06 July 2005

A cycle of danger

A bike is the first big step in mobility for your child, but it can also represent a whole new level of injury risk if you don't take important precautions.

A bike is the first big step in mobility for your child, but it can also represent a whole new level of injury risk if you don't take important precautions.

One of the first hazards presents itself before a child even gets on the bike. That occurs when parents either buy a bike a few sizes too big, hoping to extend the life of their investment, or they pass on an older sibling's bike to a younger child.

"It's logical that parents try to buy a bike that's going to last a few years as the child grows. But, it's also very dangerous for a child to be riding a bike that's too big for them," says Dr. Niel Miele, assistant professor of paediatrics at the Temple University Children's Medical Center in Philadelphia.

Many kids' bikes offer some leeway with adjustable seats and handlebars, so parents should look for those features, Miele adds.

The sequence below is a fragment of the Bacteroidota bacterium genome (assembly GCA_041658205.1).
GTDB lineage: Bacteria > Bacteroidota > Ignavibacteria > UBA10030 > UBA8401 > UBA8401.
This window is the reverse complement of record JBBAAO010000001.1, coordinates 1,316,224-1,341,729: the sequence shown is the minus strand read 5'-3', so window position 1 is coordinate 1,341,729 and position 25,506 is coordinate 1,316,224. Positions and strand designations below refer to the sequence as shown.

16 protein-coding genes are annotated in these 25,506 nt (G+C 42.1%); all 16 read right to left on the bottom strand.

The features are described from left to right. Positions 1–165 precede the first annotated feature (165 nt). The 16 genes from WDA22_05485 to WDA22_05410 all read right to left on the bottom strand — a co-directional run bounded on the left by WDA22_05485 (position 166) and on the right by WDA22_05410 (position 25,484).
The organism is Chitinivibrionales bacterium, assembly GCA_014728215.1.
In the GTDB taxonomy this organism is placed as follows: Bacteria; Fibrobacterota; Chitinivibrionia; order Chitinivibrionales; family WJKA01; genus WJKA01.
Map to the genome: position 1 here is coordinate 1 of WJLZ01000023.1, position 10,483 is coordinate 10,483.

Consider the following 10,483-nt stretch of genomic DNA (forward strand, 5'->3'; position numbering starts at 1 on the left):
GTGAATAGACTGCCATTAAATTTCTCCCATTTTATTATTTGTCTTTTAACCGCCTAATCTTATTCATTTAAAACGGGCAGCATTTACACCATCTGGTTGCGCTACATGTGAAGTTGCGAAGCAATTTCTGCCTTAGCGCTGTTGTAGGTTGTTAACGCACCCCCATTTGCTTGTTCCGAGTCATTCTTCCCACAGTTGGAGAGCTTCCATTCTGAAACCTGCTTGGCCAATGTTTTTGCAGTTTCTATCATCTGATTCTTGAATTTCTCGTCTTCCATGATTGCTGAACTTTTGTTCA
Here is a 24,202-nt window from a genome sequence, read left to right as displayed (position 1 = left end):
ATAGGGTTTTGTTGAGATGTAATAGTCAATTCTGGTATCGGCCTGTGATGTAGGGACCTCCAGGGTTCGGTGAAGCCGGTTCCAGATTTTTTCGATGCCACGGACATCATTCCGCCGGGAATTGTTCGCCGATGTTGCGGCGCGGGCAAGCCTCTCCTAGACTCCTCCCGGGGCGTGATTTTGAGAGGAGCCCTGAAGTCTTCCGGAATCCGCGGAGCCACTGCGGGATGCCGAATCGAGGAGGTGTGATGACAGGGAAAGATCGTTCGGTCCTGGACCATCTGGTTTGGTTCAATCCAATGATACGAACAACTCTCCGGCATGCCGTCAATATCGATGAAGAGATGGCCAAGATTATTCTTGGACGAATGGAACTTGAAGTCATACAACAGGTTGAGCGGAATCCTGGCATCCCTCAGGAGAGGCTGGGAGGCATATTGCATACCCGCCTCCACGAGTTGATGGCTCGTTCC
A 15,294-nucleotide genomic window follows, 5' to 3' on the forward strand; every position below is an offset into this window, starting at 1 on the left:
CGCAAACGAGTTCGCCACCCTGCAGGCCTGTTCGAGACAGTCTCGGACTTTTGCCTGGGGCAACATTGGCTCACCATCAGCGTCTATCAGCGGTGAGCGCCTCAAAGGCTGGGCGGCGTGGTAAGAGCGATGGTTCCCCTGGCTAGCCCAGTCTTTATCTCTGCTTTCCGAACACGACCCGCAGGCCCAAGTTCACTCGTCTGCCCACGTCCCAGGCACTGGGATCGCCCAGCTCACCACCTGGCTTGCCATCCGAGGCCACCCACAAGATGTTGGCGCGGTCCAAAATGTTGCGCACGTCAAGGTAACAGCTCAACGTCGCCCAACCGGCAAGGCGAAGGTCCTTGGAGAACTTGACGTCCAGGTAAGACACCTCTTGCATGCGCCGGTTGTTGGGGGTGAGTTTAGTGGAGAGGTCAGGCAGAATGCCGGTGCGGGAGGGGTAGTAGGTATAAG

But how do you determine the correct size?

"When a child is sitting on a seat, their feet should be touching the ground on both sides," says Miele. "And when buying boys' bikes, which have the crossbar, make sure that when the child is off the seat, that they stand above the bar by at least an inch."


Then there's the crucial issue of wearing a helmet. Dr. David H. Janda, director of the Institute for Preventative Sports Medicine in Ann Arbor, Mich., says you can't overestimate the need for head protection.

"The key to safe bicycle-riding is the following: helmet, helmet, helmet," Janda, an orthopedic surgeon, says. "And helmets should be mandatory for every family member - not just with biking, but for anyone who is roller skating, ice skating, rollerblading, skiing, skateboarding and sledding."

"That might sound a bit protectionist," he adds. "But all you have to do is see one child with a severe, closed-head injury from biking or rollerblading and you say, 'My gosh, how preventable was this?' "

"Yet it happens on a daily basis, and there are completely long-term ramifications - in terms of both disability and financial consequences," Janda says.

Miele agrees.

"You simply can't stress the need for helmets enough. But it's not enough to just go out and buy one - you have to also make sure that it fits properly, too. Otherwise, it can be almost useless in some instances."

After broken arms, head injuries are the most common injuries sustained on bicycles, he says.




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